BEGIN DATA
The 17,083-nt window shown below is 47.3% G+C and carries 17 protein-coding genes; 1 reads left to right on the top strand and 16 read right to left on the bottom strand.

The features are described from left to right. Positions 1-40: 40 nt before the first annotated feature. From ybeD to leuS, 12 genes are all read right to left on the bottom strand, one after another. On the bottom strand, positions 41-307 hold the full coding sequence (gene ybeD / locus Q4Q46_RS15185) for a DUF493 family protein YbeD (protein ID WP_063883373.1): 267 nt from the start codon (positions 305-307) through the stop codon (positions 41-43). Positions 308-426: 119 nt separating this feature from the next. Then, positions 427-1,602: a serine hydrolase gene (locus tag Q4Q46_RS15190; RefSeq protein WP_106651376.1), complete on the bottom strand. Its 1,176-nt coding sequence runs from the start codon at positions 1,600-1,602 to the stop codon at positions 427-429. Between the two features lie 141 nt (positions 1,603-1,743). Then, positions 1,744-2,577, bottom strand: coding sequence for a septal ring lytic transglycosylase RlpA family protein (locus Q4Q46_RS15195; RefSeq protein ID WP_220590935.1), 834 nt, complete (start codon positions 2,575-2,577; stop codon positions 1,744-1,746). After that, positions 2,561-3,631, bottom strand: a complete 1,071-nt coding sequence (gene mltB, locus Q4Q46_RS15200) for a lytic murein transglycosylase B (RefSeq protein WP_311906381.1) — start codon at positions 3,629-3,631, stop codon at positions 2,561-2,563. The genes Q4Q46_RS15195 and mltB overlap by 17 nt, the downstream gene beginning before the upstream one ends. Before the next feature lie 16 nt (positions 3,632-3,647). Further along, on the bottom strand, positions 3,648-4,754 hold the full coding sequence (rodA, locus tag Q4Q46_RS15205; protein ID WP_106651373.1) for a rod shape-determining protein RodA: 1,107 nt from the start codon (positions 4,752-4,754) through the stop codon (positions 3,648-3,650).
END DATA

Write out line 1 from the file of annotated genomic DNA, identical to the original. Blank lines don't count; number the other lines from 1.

The 17,083-nt window shown below is 47.3% G+C and carries 17 protein-coding genes; 1 reads left to right on the top strand and 16 read right to left on the bottom strand.